The Student News Site of Boston Latin School

The Argo

The Student News Site of Boston Latin School

The Argo

The Student News Site of Boston Latin School

The Argo

Function or f(x)?

Some students choose a social function, others enrich in f(x). (Source: Parker Hastings (I))

One’s teenage years are arguably the most challenging period of their life. Not only are adolescents expected to thrive academically and prepare themselves for their future endeavors, but they must also excel socially — because what is high school without friends? Boston Latin School students are no exception to this inevitable struggle, having to balance unbearable workloads, frequent exams, competitive peers, overwhelming extracurriculars and countless social events. 

When looking at the School community, it is evident that students lie across the entire spectrum of prioritizing academics versus their social lives. Some gravitate toward the extremes while the vast majority remain in the middle, dipping their toes in both sides. 

By restricting themselves to either side of the spectrum, however, youth are neglecting opportunities and experiences that the other side offers — potentially missing out on a new passion. Katherine Martin (I) says, “Some people get too involved in school and some people don’t focus on academics at all and they only try to have fun. But that’s very short-term happiness, whereas I think academics is more long-term happiness.”

Although finding a balance may seem nearly impossible to achieve, it is more important that students recognize a healthy equilibrium and actively work towards it. By striving to have a good work ethic and practicing efficient time management, both academic and social success will seem much more achievable. 

Many, however, dwell in the comfort of sticking to one side because this precarious balancing act comes with numerous sacrifices. For instance, if a student has an important history exam coming up, they should consider whether or not that party is truly worth attending. 

Likewise, if it is Friday night and a student wants to spend time with their significant other, they could push off homework to the weekend. It is these choices that require bargaining and responsible decision-making that accumulate to a balanced social and academic life.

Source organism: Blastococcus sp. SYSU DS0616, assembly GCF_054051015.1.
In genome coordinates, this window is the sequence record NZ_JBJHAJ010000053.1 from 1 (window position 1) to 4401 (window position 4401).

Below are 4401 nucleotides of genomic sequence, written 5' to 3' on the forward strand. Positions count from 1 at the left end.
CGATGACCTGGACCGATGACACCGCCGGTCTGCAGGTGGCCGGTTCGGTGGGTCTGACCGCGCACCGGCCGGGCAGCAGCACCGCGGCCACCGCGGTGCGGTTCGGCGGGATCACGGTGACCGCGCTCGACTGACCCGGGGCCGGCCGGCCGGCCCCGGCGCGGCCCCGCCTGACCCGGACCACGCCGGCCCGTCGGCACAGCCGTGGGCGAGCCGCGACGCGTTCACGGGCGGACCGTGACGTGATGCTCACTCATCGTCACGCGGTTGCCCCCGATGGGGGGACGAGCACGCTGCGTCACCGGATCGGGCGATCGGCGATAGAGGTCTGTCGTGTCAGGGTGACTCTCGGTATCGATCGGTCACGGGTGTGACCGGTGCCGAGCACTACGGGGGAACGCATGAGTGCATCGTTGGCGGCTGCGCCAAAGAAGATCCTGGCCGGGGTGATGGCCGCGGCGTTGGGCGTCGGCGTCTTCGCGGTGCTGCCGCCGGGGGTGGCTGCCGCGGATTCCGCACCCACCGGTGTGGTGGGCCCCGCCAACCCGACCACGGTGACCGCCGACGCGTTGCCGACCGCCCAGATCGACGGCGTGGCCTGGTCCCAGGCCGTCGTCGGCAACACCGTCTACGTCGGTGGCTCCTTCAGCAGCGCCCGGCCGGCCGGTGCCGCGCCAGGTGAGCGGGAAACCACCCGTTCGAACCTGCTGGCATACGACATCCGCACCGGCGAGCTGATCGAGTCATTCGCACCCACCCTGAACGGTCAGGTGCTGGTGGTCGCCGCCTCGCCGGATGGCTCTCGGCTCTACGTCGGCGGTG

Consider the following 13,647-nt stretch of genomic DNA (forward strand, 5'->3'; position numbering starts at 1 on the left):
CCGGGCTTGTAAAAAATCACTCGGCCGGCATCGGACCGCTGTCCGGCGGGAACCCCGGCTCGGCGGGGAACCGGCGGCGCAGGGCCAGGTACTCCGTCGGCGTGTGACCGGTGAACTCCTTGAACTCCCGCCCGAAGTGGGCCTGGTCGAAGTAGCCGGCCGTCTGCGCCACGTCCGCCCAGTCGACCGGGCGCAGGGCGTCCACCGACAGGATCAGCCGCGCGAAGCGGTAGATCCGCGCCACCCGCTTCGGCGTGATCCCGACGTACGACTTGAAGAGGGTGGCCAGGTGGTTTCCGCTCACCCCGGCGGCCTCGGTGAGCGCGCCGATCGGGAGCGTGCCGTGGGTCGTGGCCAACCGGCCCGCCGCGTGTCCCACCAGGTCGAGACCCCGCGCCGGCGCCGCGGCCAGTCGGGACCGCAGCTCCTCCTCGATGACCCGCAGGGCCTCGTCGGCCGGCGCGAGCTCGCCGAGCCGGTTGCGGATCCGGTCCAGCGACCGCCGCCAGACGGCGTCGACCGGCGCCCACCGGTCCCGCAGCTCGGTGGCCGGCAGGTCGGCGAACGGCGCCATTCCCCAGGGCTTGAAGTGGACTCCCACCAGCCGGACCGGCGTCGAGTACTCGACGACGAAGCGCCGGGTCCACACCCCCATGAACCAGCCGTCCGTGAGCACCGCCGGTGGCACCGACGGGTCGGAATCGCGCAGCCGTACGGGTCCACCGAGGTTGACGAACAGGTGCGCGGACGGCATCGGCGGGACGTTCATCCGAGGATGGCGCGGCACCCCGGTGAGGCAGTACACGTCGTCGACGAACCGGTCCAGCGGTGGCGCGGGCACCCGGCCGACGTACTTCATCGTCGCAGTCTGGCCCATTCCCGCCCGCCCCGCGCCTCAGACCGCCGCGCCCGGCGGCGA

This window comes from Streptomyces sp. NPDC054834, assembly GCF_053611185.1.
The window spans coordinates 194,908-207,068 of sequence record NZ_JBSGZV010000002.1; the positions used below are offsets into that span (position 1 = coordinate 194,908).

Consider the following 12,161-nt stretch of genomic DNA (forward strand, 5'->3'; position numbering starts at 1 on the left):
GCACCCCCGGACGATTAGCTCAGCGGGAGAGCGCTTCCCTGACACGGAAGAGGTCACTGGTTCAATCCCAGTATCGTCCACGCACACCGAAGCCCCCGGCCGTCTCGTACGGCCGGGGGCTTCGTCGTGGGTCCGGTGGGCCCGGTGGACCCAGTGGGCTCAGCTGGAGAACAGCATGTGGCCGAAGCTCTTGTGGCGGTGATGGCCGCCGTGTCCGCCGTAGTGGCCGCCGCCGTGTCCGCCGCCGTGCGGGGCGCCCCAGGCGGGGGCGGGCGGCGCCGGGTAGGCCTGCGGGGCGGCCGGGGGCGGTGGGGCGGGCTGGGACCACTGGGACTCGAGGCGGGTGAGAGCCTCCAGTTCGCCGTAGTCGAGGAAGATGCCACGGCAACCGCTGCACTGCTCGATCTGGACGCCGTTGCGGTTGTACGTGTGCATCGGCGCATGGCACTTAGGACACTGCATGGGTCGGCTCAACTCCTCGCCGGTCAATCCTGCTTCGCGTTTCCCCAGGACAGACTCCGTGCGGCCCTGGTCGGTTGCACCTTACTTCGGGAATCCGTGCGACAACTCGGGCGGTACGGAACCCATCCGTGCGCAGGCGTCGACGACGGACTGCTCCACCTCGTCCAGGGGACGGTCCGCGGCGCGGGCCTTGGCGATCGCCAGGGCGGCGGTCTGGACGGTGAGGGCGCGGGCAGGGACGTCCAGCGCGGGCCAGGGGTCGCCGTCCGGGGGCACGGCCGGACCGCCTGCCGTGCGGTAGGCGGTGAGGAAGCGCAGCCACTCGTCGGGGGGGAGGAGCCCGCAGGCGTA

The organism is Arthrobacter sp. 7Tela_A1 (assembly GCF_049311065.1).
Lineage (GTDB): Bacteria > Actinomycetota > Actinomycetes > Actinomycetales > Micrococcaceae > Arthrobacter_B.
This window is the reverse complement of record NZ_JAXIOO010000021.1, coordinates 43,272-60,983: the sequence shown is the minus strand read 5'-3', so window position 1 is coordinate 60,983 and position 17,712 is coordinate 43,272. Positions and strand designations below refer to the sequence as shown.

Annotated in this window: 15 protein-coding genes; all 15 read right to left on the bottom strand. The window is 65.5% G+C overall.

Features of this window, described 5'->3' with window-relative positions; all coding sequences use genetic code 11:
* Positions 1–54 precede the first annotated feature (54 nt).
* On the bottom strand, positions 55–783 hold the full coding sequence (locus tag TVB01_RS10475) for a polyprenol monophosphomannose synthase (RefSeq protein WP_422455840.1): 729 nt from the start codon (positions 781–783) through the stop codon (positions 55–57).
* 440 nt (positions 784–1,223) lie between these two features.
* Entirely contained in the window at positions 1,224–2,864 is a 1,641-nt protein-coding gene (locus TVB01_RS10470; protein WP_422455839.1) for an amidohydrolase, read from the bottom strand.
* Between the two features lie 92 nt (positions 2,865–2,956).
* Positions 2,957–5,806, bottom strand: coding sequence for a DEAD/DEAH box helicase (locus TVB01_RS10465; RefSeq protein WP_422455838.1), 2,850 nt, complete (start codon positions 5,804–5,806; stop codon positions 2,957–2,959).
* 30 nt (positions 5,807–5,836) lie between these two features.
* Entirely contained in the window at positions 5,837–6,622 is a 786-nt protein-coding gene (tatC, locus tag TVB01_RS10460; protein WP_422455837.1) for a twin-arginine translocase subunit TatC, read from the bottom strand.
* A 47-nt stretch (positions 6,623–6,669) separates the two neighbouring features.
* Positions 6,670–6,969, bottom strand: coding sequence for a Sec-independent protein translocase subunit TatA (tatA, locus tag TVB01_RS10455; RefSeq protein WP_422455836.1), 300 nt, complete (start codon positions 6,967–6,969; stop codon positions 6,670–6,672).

Struggling to balance work and fun is a persistent conflict occurring throughout generations. BLS World History teacher Mr. Nicholas Fogel advises, “Get good at doing what you’re doing. If you’re working, work and get it done. If you’re not, don’t think about it and hang out with your friends — enjoy that experience and invest in those relationships.” 

Students should also adopt an open and curious mindset so that they may pursue what they consider worthwhile. Finding things that one genuinely enjoys participating in, whether it be academics, sports, extracurriculars or social outings, is the key to success. 

Jialin Chen (I) reflects, “At the very start, I was like, ‘School’s important. I’m gonna do this and this and this to be successful.’ But at this point I’m like, ‘Yeah, I’m doing all this stuff, but it’s because I like doing it and I want to have as much fun as I can while doing whatever I’m doing right now.’”

In a school as demanding as BLS, it is easy to hyperfixate on the future and fall into the routine of simply going through the motions of daily life. By doing so, however, many fail to recognize the little things that make life fruitful.

As cliché as it may sound, the present is here and it is now. These six (or four) years at BLS may seem miniscule in comparison to the rest of our lives, but we only experience this once. So live in the moment, take advantage of every opportunity and be open to pushing yourself outside  your comfort zone.

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